Notes from a recent trip to Japan about Japanese linen, noren and the importance of tea drinking.
In April, I travelled to Japan to see the sakura in blossom. The trip was short, mad and awe-inspiring. What I brought back were unforgettable experiences, some handmade pottery to go with the Kyoto matcha tea and rolls of exquisite linen that I recently turned into an artwork.
Undyed Japanese linen has is an understated beauty. It has a simple, open weave and is highly tactile. It is often used to make noren, which are traditional interior divider panels. Those still hang in front of many doors in Japan.
Ceremonies, large and small, are an important part of Japanese life. Tea making, morning meditation, cleaning, cooking, even breathing… Through these daily rituals, I learnt, come the appreciation of life’s subtleties and the opportunity to slow down, pause and observe our surroundings.
The Japanese people have special relationship with nature and their surrounding. They shape it, trim and prune it, keeping the perfect balance of symmetry, hand-made elegance and natural spontaneity.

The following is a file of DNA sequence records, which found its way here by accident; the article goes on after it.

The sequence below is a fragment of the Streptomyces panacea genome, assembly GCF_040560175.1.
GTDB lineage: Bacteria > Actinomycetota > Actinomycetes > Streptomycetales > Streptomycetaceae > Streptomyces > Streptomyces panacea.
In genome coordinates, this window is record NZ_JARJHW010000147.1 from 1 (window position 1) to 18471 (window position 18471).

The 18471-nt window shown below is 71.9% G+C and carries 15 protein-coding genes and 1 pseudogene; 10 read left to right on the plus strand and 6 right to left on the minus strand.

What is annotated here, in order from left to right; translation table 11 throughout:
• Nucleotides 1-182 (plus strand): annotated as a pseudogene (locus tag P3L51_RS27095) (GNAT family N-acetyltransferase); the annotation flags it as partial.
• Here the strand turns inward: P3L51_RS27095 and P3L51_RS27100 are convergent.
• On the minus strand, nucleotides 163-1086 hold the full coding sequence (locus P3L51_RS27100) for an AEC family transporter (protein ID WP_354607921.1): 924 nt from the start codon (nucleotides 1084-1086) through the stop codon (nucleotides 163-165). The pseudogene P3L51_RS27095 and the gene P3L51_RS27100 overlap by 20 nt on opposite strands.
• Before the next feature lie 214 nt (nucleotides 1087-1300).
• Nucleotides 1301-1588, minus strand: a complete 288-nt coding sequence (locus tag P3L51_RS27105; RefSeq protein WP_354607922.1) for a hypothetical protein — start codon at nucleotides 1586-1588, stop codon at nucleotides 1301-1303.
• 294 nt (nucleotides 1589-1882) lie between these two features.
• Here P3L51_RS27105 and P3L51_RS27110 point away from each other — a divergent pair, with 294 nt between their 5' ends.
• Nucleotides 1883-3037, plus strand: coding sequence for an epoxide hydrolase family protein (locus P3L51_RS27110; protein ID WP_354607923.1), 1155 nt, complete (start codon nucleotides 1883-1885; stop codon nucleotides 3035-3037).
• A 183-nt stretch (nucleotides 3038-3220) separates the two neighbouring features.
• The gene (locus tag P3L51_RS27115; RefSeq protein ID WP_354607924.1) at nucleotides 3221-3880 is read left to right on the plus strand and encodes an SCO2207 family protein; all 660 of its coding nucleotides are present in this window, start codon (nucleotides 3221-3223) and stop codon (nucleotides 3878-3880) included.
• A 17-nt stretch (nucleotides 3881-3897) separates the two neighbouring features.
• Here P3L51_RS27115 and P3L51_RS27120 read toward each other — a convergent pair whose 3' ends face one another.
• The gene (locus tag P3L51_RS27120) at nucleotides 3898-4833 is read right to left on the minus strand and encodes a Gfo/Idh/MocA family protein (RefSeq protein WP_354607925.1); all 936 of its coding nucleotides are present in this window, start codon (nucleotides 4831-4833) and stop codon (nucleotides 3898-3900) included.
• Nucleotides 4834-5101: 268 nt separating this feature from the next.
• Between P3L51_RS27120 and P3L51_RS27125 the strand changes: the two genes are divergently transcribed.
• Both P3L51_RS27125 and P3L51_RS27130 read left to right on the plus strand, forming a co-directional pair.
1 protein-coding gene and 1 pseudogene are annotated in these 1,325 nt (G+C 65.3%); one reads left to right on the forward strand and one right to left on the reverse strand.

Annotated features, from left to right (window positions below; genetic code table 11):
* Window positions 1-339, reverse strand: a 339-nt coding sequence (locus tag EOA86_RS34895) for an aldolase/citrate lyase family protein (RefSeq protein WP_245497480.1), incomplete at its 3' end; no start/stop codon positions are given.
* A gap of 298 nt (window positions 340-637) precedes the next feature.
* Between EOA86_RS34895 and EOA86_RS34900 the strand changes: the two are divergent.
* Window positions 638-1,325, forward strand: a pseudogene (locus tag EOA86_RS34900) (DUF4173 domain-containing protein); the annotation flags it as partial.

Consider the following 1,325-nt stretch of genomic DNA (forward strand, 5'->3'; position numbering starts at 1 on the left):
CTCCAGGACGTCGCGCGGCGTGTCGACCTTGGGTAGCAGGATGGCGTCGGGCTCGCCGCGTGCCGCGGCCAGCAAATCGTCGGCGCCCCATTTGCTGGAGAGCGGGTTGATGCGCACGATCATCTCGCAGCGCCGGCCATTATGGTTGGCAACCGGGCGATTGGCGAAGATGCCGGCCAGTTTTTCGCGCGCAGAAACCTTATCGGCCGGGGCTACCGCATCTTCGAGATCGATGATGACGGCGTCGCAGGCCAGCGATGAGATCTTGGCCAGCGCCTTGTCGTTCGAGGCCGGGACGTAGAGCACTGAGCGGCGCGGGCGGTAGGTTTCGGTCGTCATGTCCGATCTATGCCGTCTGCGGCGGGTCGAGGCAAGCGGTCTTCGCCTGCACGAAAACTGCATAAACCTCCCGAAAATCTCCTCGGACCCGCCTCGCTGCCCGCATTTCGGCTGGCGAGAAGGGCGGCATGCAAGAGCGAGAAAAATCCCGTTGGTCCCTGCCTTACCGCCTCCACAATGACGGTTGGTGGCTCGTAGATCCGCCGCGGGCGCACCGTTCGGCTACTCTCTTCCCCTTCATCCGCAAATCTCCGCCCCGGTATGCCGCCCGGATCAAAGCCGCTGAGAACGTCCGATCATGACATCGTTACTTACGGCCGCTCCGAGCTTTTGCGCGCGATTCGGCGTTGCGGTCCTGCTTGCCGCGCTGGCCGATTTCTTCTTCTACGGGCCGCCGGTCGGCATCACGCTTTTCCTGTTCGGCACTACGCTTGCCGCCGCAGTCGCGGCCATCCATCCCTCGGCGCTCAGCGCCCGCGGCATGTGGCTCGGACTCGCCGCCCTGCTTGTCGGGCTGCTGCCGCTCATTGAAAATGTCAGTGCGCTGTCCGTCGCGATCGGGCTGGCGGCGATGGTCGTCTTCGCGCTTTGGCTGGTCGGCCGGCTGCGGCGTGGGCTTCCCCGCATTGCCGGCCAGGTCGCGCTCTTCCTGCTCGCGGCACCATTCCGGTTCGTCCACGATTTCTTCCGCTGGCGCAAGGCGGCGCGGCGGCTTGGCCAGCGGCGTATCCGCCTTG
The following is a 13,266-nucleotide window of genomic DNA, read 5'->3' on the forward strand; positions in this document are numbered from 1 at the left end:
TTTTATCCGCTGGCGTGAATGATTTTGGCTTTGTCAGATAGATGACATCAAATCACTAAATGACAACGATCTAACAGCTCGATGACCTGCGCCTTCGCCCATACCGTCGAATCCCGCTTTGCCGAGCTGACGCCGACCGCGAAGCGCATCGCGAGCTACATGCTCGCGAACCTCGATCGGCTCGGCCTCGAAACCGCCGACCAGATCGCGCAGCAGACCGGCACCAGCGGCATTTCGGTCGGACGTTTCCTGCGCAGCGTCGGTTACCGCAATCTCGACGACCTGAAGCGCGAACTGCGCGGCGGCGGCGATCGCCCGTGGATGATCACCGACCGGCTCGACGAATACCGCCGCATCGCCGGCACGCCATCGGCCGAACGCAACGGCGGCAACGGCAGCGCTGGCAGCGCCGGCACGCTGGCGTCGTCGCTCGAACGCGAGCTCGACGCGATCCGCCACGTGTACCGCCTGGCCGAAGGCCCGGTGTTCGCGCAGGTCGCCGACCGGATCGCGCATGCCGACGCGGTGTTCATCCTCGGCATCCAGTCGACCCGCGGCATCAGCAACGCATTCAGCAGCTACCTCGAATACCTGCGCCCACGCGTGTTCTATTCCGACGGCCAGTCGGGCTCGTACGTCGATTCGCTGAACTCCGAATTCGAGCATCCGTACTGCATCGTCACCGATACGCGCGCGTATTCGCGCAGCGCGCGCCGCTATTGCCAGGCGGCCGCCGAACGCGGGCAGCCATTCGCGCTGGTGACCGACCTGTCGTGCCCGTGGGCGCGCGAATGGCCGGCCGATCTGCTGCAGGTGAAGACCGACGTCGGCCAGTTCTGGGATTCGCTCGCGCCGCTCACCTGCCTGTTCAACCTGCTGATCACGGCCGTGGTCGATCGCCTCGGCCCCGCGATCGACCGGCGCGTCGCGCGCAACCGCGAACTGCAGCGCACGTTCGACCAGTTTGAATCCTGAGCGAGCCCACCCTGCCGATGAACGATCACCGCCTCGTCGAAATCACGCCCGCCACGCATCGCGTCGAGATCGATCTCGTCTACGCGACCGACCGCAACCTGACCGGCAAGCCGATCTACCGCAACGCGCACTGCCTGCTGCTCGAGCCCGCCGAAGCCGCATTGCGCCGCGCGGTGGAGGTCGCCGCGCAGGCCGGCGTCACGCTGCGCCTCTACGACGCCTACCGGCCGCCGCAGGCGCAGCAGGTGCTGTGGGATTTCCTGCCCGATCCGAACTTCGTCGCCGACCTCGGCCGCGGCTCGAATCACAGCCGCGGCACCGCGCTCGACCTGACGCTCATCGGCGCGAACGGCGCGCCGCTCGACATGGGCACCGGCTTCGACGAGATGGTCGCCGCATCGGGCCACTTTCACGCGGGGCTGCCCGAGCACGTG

The natural elements – a power beyond human control – are also a popular theme in traditional Japanese visual art.
There is a view that art is about dissecting life into a multitude of moments to preserve them in our memories as well as in still imagery. This thought is close to the belief that a human mind that finds peace can conquer time – otherwise fluid and intangible.
There are many paths to reaching the state of a super-mind, one of them lays at the bottom of a matcha tea cup.
Images credits - Tanya Vacarda @ Vacarda Design.